Chipinge and Mutare New Start Centres (NSC): Going the Last Mile
Going the Last Mile seeks to; 1) contribute to the reduction of new HIV incidences and infection in Mutare district through behavior change and the mitigation of the impact of HIV/AIDS by providing support to those infected and affected. 2) help AGYW to be Determined, Resilient, Empowered, AIDS-free, Mentored, and Safe women (DREAMS). Last Mile’s overall objectives are to:
1) Test all HIV-positive clients through indexing, target testing, and enroll them in care,
2) Prevent new HIV infections,
3) Reduce the risk of HIV progression and
4) Monitor patients and suppress viral load. For HIV Testing the project targets all age groups and index cases of the target populations. It targets Key Populations namely Sex workers, Men having Sex with Men, and Transgender. Under the DREAMS, Adolescent Girls, and Young Women (AGYW) 15-24 years of age are targeted.
The goal of the Mhuri/Imuli Project was to assist the government, communities, and civil society organizations in improving maternal child and youth’s health and survival in targeted populations in the seven districts (Buhera, Chipinge, Chimanimani, Makoni, Mutare, Mutasa, and Nyanga) of Manicaland Province. FACT Zimbabwe through support from FHI360 focused on Intermediate Result 2) increased use of MNCH-FP services in Manicaland province, targeting hard-to-reach populations and Intermediate Result 3) strengthened community systems and linkages for integrated MNCH-FP services in Manicaland. Hard-to-reach populations from 48 health facilities were reached with MNCAH interventions from the two mentioned intermediate results. Cited in this section are some key project achievements.
Tear Funded Projects: The SHG and Livelihoods Programme
FACT implements Self Help Groups (SHGs) and Livelihood programs in Buhera Wards 19, 21 & and 24 and Chimanimani Wards 19 and 22. Tear Fund Netherlands and Tear Fund Zimbabwe jointly fund the program. The project seeks to improve 926 target households’ income through the SHGs and livelihood initiatives to improve their food security. Communities with improved income streams can then fend for their families. This is demonstrated by a Household Income Survey (HHI) conducted among project participants in Chimanimani and Buhera districts.
Enhancing young people’s livelihood opportunities within the context of climate change
Tear Fund Netherlands funds the Enhancing Young People’s livelihood opportunities within the context of climate change Nyanga youth project. It targets young people aged 18-35 in wards 1 & 2 of Nyanga district. The project seeks to eradicate poverty among young people through livelihood initiatives, market-oriented farming, income-generating activities, and self-employment. The solar and 2.2 horsepower plumbing installations were completed for Chimusasa Garden. Irrigation water is drawn from the bordering Gairezi River which is shared by both Zimbabwe and Mozambique.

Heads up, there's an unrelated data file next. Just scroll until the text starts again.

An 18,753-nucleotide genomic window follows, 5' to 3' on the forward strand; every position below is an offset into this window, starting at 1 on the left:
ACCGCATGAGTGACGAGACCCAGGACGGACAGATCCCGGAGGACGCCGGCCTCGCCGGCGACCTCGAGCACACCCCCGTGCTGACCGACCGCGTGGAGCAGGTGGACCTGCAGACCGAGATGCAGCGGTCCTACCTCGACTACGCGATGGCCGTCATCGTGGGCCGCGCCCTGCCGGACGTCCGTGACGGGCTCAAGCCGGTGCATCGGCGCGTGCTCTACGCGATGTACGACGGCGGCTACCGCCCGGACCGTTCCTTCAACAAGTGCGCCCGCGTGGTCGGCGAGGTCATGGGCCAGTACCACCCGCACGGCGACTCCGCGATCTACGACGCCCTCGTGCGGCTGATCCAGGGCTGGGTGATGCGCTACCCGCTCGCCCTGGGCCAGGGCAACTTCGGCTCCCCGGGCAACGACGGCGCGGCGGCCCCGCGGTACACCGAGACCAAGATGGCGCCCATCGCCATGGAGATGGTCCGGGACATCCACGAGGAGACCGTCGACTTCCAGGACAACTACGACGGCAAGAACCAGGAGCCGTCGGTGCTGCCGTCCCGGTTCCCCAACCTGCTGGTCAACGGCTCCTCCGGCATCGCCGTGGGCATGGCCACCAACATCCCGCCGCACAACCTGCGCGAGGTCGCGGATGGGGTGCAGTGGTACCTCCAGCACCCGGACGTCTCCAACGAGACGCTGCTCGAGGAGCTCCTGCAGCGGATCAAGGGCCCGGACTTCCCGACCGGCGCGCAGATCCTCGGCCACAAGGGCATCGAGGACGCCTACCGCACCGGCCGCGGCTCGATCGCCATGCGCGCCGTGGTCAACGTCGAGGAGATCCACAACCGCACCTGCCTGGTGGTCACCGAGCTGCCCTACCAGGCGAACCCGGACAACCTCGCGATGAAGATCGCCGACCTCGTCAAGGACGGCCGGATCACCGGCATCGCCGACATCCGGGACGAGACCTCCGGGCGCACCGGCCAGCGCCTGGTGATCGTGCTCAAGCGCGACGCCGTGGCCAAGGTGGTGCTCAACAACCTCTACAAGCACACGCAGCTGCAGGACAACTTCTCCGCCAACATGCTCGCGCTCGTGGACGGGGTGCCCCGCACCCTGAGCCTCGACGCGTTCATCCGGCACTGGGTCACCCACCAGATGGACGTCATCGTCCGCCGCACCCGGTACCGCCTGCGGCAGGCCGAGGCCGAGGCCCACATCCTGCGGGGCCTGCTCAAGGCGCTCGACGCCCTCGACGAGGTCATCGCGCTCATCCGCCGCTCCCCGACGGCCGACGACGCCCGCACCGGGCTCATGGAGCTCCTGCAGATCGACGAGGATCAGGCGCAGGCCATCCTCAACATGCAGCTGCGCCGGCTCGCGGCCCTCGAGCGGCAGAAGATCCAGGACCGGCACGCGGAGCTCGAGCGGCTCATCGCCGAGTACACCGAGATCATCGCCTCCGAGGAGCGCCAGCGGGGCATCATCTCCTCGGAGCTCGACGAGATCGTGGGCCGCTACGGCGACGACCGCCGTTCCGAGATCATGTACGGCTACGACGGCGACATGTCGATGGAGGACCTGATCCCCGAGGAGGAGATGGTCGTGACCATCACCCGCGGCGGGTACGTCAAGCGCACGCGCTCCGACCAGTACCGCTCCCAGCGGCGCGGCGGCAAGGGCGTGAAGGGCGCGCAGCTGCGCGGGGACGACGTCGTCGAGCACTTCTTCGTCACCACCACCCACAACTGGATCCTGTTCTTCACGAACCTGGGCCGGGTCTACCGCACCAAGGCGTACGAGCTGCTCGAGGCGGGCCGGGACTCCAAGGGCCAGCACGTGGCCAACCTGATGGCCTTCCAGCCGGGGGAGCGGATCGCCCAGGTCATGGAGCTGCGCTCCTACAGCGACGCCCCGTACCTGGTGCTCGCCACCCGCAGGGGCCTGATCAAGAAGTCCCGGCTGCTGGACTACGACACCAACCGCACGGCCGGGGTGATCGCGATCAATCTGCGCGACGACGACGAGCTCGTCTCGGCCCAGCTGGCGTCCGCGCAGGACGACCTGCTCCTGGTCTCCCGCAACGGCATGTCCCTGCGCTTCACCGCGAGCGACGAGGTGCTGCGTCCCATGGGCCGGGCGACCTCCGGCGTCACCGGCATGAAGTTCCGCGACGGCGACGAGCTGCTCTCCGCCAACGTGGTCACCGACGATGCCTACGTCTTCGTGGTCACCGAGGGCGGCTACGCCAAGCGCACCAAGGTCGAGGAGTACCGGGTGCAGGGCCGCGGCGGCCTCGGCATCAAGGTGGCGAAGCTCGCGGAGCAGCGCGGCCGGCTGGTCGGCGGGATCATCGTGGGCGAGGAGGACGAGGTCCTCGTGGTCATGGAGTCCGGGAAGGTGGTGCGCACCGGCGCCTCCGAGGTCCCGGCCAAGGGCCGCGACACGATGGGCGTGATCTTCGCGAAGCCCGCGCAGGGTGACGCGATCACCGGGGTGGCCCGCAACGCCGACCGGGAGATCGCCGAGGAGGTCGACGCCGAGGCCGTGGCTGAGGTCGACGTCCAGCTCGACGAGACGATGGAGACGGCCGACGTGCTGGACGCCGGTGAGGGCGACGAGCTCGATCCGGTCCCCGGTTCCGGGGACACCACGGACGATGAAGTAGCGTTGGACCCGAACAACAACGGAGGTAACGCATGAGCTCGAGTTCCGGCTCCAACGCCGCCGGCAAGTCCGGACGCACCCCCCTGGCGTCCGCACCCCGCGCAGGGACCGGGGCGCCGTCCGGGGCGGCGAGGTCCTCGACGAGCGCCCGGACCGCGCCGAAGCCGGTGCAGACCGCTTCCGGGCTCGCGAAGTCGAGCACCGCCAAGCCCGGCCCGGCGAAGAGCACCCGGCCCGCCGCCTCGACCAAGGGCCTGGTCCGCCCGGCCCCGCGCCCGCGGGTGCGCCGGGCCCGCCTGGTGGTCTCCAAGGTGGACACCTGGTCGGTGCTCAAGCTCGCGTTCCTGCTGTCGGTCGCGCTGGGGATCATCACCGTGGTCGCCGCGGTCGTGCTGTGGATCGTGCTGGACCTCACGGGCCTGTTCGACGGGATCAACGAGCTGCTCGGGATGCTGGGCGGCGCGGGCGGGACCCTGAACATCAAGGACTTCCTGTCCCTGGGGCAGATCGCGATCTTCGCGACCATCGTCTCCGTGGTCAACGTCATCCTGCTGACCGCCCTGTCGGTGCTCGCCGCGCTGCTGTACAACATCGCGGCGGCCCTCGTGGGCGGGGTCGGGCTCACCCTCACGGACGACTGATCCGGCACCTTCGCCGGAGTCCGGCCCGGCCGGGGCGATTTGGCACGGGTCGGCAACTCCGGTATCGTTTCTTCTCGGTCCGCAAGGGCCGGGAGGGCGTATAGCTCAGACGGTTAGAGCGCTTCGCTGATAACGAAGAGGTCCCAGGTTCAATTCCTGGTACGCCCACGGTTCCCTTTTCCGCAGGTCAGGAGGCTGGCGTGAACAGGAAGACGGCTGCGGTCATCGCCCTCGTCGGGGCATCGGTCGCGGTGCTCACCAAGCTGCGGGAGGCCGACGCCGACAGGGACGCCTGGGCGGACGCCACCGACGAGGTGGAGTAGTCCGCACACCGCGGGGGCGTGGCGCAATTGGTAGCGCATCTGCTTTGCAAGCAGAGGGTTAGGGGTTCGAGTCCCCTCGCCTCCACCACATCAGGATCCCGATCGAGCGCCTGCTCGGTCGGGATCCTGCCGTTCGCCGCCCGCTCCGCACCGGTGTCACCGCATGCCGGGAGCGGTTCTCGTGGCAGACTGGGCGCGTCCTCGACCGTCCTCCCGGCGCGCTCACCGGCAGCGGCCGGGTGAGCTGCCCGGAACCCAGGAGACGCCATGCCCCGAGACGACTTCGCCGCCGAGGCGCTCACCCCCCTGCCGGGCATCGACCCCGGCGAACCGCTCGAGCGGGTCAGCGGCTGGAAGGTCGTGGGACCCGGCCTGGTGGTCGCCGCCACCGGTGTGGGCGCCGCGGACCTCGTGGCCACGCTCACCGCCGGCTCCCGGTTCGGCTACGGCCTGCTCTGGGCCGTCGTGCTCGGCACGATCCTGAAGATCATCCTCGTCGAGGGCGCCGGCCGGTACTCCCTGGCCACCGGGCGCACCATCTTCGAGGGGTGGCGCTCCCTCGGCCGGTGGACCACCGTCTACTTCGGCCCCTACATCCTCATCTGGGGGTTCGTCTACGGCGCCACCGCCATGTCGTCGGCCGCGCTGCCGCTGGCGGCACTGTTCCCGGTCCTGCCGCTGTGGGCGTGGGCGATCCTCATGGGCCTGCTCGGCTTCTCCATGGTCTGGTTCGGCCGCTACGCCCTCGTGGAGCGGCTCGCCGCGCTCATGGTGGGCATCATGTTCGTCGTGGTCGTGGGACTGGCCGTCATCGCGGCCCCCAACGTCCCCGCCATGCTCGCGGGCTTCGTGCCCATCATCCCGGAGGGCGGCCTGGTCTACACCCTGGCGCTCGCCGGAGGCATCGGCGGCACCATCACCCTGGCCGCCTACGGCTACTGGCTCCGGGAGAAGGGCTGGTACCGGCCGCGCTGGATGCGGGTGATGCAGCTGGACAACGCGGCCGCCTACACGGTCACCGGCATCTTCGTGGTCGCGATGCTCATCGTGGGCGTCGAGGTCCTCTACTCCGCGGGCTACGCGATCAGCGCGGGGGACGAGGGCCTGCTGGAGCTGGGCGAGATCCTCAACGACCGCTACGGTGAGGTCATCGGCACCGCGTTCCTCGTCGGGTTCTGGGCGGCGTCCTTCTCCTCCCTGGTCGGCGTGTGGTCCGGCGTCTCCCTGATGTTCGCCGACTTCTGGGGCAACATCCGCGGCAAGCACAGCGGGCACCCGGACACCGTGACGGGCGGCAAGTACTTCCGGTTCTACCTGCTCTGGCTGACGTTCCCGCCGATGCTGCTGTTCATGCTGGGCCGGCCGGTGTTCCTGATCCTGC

Kindernothilfe (KNH) Self-Help Group Approach
The Self-Help Group Approach (SHGA) funded by Kindernothilfe (KNH) focuses on having a society where all women are fully empowered to influence the development of their communities and improve the quality of life for their children. The program is implemented in wards 16, 20, 26, 27, and 36 of Mutare Rural District. The concept alludes that “self-help” is permanent while “external help” is temporary.
Sexual Exploitation and Abuse (SEA) Project
The SEA project is being implemented by a consortium of three partners in Matabeleland and Manicaland Provinces. It targets men and women in Umguza, Mutare, and Nyanga districts. The project seeks to address Sexual Gender-Based Violence (SGBV) which is mostly faced by women and girls. The church plays a critical role in influencing the transformation of positive masculinity to prevent exploitation of the women and girls. It leads to community engagement through spiritual reflections, identification, and establishment of survivor support groups to create safety nets for the survivors. Gender Champions and SE facilitators who are community-trained volunteers work with church leaders as they raise awareness of SEA and SGBV. They collaborate with other partners in addressing identified GBV issues within their communities.
Towards Resilient Communities with Health and Safety For All (TORCHES) Project
The Torches project was implemented from April to December 2022 to have communities where women, girls, and People with Disabilities are free from violence and have an amplified voice to speak against violence. Its key achievements include the following:
17,831 people (12,233 females and 5,598 males) were reached through exposure by SASA Champions with SASA Together activities (Power Posters, Deeper discussions, and community conversations).
6,659 people (3,917 females and 2,742 males) were reached through exposure by SASA leaders with SASA activities (quick chats, community talking points, and leadership leaflets).
Nyanga Local Rights Program (Nyanga LRP)
Objectives of the Nyanga LRP are to 1) advance economic justice and redistributive women’s unpaid care work through expanding fiscal and policy space and supporting investment in gender-responsive public services and social protection. 2) promote female-led sustainable agriculture and build Climate resilience among small-scale farmers 3) promote emergency Preparedness and Response.
ZIMBABWE IDAI RECOVERY PROJECT (ZIRP)